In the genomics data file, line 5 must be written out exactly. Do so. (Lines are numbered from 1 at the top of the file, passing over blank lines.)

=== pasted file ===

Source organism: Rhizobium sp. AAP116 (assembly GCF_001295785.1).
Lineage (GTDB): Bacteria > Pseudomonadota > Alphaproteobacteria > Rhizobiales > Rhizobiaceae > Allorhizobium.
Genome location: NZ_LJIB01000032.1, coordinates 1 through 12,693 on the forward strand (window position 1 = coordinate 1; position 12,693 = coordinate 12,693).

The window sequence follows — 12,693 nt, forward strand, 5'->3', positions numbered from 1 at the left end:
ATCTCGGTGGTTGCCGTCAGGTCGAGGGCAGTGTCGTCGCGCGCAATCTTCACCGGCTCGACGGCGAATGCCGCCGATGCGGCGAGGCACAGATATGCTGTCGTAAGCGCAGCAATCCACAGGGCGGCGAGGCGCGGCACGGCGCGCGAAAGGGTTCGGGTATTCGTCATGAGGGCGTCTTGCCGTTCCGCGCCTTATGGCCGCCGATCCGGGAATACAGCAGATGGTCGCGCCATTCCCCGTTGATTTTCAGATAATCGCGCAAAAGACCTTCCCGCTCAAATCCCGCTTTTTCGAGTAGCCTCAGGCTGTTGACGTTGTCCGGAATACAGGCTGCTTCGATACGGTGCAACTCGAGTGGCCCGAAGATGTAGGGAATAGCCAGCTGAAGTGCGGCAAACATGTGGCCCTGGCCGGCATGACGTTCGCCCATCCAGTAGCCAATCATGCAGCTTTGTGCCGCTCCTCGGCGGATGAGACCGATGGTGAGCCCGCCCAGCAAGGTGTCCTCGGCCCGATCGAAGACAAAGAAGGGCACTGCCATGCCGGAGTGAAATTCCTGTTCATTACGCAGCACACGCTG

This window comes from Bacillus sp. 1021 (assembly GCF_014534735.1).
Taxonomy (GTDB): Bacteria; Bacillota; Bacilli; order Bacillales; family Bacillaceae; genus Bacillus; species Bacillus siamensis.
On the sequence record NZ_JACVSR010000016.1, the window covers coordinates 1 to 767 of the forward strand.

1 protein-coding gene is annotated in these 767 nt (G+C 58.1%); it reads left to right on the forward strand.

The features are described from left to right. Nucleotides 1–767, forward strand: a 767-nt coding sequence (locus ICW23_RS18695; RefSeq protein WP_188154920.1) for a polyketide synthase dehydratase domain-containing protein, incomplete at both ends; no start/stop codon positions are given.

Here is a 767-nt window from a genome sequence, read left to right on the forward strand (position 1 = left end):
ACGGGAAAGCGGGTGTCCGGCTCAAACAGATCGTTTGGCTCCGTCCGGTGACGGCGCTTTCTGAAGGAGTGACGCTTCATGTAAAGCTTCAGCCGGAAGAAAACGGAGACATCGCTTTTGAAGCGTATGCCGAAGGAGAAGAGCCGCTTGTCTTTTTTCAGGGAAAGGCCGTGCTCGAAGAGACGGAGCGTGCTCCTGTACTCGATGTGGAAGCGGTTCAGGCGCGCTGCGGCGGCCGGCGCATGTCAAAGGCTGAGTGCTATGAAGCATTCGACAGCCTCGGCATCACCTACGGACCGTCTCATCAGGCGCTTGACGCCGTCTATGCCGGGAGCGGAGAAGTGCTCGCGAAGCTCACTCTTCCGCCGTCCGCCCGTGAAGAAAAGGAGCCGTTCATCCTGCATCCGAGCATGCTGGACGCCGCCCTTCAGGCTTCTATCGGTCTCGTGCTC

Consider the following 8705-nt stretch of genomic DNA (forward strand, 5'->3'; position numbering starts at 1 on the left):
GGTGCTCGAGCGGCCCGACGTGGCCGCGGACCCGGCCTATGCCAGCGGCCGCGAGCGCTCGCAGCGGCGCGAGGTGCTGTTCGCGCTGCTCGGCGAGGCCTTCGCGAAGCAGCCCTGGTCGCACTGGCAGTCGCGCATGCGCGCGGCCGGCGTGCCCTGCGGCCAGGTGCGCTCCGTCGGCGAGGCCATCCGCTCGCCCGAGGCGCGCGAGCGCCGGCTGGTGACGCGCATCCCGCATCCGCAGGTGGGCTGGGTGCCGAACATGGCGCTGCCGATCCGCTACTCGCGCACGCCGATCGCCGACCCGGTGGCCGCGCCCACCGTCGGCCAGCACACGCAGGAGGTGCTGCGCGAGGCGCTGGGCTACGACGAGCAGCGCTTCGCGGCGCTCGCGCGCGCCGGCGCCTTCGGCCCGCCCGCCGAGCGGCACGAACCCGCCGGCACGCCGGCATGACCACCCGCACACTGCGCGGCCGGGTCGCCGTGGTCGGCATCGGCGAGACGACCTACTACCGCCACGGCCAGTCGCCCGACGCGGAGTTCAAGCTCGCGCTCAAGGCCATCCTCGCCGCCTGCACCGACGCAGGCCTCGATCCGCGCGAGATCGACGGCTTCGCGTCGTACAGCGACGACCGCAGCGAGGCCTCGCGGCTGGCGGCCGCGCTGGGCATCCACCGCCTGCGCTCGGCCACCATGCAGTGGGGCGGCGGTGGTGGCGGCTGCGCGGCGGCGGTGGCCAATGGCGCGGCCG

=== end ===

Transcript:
ATCTCGGTGGTTGCCGTCAGGTCGAGGGCAGTGTCGTCGCGCGCAATCTTCACCGGCTCGACGGCGAATGCCGCCGATGCGGCGAGGCACAGATATGCTGTCGTAAGCGCAGCAATCCACAGGGCGGCGAGGCGCGGCACGGCGCGCGAAAGGGTTCGGGTATTCGTCATGAGGGCGTCTTGCCGTTCCGCGCCTTATGGCCGCCGATCCGGGAATACAGCAGATGGTCGCGCCATTCCCCGTTGATTTTCAGATAATCGCGCAAAAGACCTTCCCGCTCAAATCCCGCTTTTTCGAGTAGCCTCAGGCTGTTGACGTTGTCCGGAATACAGGCTGCTTCGATACGGTGCAACTCGAGTGGCCCGAAGATGTAGGGAATAGCCAGCTGAAGTGCGGCAAACATGTGGCCCTGGCCGGCATGACGTTCGCCCATCCAGTAGCCAATCATGCAGCTTTGTGCCGCTCCTCGGCGGATGAGACCGATGGTGAGCCCGCCCAGCAAGGTGTCCTCGGCCCGATCGAAGACAAAGAAGGGCACTGCCATGCCGGAGTGAAATTCCTGTTCATTACGCAGCACACGCTG